It seems pretty clear based upon the context of 1 Kings 21 that the "hekal" of 21:1 is the same location of the following conversation between Ahab and Jezebel (21:5ff.). Is it possible that King Ahab had a bed in a temple, a nave, or a court? I guess, but it would seem to make much more sense for him to "pout in his bed" in a palace. Besides, v.21:2 very clearly says that the vineyards is very near Ahab's "beth" (house) - the beth and the hechal are also very clearly the same building. Not to mention the fact, that the whole point of the passage is to show Ahab's disregard for the laws regarding familial inheritance (cf. 21:4). If, hypothetically, there is no palace at Jezreel (Ussishkins or otherwise) then there is no palace/home for Ahab or Jezebel - but that does not change the very clear identification of the building mentioned in 1 Kings 21... Here's to hoping that the stratigraphic issues are clarified - thanks again for making your project so accessible.

#5 - Chris McKinny - 11/11/2013 - 08:57

Hallo Norma,

could be a reasonable explanation for the importance attached to Jezreel, the fact that the city pertained actually to Issachar and its control by the Israelite king, who most probably was a scion of Manasseh offered him personal control over both Issachar and Manasseh, while the rest of the Israelite tribes, under the lead of their eldest were not under such a personal affiliation and were liable to switch allegiance. Could this have been the ground for the resistance of Naboth, the local member of the Issachar elite, not wishing to leave the ground entirely to Omri?

Could alternatively Jezreel have been the basis of Tibni´s rule, and after his fall, a second basis for the Omride dynasty? You might be able to answer this question by your dig.

#6 - Michael Banyai - 11/12/2013 - 18:19

Chris thank you for highlighting the references to a “beth” or “beit” in respect of Ahab. You raise an interesting point and one that would be best answered by a biblical scholar rather than an archaeologist but I will give you my take on the situation. The fact that Naboth is referred to as Naboth the Jezreelite may mean that he was not living in his hometown of Jezreel. He was possibly a member of the royal circle at Samaria and therefore his negative answer to Ahab which resulted in Ahab taking to his bed took place in Samaria the capital.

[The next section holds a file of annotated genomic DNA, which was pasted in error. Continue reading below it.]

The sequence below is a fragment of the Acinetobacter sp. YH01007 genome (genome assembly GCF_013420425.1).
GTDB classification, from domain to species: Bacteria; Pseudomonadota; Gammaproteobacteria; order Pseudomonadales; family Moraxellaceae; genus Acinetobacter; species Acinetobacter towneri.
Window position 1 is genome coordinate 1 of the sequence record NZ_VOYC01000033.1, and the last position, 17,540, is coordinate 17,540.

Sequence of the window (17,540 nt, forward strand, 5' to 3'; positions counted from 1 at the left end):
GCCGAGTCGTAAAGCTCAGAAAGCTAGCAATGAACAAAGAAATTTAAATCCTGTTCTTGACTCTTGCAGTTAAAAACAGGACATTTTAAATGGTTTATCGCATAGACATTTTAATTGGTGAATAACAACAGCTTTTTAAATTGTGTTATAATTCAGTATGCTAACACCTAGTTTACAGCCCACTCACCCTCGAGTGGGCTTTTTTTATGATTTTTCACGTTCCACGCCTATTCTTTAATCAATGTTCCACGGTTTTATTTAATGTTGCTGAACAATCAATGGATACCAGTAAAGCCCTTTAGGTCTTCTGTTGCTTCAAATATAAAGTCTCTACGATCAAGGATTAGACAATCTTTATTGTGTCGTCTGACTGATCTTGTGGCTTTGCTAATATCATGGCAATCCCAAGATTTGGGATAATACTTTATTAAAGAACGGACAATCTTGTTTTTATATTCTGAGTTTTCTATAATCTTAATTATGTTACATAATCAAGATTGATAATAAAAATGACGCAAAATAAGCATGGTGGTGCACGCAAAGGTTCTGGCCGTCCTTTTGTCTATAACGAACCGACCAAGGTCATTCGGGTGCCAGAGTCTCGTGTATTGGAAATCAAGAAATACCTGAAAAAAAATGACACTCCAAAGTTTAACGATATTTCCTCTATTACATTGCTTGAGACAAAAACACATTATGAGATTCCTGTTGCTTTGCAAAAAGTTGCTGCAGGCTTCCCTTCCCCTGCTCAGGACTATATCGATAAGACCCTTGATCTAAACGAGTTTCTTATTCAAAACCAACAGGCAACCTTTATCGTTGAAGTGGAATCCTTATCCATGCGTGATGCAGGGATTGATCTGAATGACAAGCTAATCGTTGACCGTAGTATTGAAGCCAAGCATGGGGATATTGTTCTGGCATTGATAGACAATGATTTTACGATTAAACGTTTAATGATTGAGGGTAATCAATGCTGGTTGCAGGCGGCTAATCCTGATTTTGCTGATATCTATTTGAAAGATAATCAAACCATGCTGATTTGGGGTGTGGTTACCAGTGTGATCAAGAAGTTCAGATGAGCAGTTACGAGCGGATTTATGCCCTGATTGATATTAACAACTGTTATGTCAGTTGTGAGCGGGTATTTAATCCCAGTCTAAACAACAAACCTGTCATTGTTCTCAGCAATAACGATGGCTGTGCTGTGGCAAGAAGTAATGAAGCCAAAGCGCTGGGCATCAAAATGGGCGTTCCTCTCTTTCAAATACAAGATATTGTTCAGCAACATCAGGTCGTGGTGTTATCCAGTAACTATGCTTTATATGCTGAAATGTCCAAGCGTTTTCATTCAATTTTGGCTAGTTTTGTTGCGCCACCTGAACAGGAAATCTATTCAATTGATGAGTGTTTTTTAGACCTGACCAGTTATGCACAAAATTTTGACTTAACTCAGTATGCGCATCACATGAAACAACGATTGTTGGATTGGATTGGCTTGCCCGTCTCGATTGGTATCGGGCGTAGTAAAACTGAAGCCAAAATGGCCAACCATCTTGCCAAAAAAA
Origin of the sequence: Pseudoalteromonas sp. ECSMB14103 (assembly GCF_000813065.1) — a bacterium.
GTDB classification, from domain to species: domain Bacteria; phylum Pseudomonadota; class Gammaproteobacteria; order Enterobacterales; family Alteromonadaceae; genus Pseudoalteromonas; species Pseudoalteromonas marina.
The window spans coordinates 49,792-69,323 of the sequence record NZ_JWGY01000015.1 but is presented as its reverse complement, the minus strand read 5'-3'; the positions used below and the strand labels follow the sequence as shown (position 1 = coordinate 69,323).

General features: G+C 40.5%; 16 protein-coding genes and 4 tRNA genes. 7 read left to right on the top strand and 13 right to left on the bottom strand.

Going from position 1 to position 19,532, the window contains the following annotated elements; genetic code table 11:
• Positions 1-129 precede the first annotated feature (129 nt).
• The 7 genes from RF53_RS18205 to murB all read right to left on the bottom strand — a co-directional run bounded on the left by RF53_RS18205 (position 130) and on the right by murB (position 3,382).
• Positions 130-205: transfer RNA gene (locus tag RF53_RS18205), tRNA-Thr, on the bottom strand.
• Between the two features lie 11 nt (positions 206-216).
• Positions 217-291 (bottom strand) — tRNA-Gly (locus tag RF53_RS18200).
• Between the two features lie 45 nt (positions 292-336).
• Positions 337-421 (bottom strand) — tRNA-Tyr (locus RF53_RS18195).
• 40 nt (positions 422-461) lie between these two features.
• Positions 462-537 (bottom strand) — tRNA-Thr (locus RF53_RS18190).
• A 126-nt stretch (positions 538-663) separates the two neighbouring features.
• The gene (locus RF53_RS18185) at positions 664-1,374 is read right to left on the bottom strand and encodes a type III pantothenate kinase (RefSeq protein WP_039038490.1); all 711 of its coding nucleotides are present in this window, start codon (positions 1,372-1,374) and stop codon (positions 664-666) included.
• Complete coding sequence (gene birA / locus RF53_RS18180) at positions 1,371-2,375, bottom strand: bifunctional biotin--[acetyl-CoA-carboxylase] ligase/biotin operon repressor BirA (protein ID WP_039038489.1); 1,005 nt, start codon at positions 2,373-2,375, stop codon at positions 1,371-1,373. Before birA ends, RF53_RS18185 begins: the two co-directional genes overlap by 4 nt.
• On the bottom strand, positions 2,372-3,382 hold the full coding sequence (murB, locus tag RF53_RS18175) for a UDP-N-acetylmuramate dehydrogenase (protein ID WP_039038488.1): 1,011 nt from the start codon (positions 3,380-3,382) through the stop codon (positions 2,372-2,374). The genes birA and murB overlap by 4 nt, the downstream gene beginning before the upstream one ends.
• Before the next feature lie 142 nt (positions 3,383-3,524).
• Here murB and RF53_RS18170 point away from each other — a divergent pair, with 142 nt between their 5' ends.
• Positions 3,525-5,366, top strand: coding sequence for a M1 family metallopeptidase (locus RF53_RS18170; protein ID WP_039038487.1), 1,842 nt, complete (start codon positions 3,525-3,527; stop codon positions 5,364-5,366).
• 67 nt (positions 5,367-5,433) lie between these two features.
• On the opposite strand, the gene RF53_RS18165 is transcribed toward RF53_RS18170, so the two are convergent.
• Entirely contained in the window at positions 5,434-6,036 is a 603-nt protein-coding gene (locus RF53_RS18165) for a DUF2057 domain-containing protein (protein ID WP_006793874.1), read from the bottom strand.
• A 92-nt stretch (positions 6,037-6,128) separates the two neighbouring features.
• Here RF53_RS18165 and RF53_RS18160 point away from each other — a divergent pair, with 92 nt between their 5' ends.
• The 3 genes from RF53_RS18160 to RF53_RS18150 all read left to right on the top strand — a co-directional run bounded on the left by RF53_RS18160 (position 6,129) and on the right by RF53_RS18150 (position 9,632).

However the location of the vineyard is more problematic. To be honest before I started my research on Jezreel I wrote an article speculating that the vineyard was probably near Ahab’s Palace in Samaria! However I have now changed my mind, especially since we excavated the large wine processing installation at Jezreel. So was the vineyard near a palace belonging to Ahab or near some other property, possibly residential, that belonged to Ahab? The problem is that the word “beth” or “beit” has a number of meanings e.g. “Beit Ahab” - “household of Ahab” or simply “beth” a house. The point I tried to make in my short article is that there was not a major Palace at Jezreel on par with the Palace at Samaria. The fact that Jezebel, Joram, and even Ahazia, were living there at the time of Jehu’s coup, was due to Jezreel’s important strategic location. I agree that there must have been a suitable residence available at Jezreel for the royal family and it is usual to refer to a royal residence as a palace, so I am not arguing against a palace at Jezreel but it was not on equal footing with the official Palace at Samaria.

#7 - Norma Franklin - 11/14/2013 - 13:50

Michael you raise an interesting point that highlights the fact that Jezreel is on the southern border of the land of Issachar and this may represent another aspect of the famous dispute.
Tibni is an elusive character and I would love to find some evidence of that long civil war that preceded the rise of the Omride dynasty, however I am not too optimistic that Jezreel will provide an answer to that question but I will keep it in mind.

#8 - Norma Franklin - 11/14/2013 - 13:50

Well,I would still suggest that if it turns out that there is, after thorough investigation, no sign of a building impressive enough to be a substantial royal residence then we would have to conclude that archaeology has called the Biblical account into question - not to use inept words like 'disproved'.

#9 - Martin - 11/17/2013 - 16:37

Martin - even if we don't find a suitable residence that would have been fit for Jezebel it won't mean that there wasn't a house fit for a Queen at Jezreel. The is a great archaeological phrase -- "absence of evidence doesn't mean evidence of absence" . My point is should we be calling Ahab's "Beth" at Jezreel a "Palace" ?

#10 - Norma Franklin - 11/19/2013 - 12:07

The passage in Hosea 1:5 - "I will break Israel's bow in the Valley of Jezreel," seems to predict the final fall of the Northern Kingdom of Israel. But II Kings 17:6 places the decisive battle at Samaria. Is there some relationship between Jezreel and Samaria that explains this apparent discrepency?

#11 - David Miller - 12/31/2015 - 14:24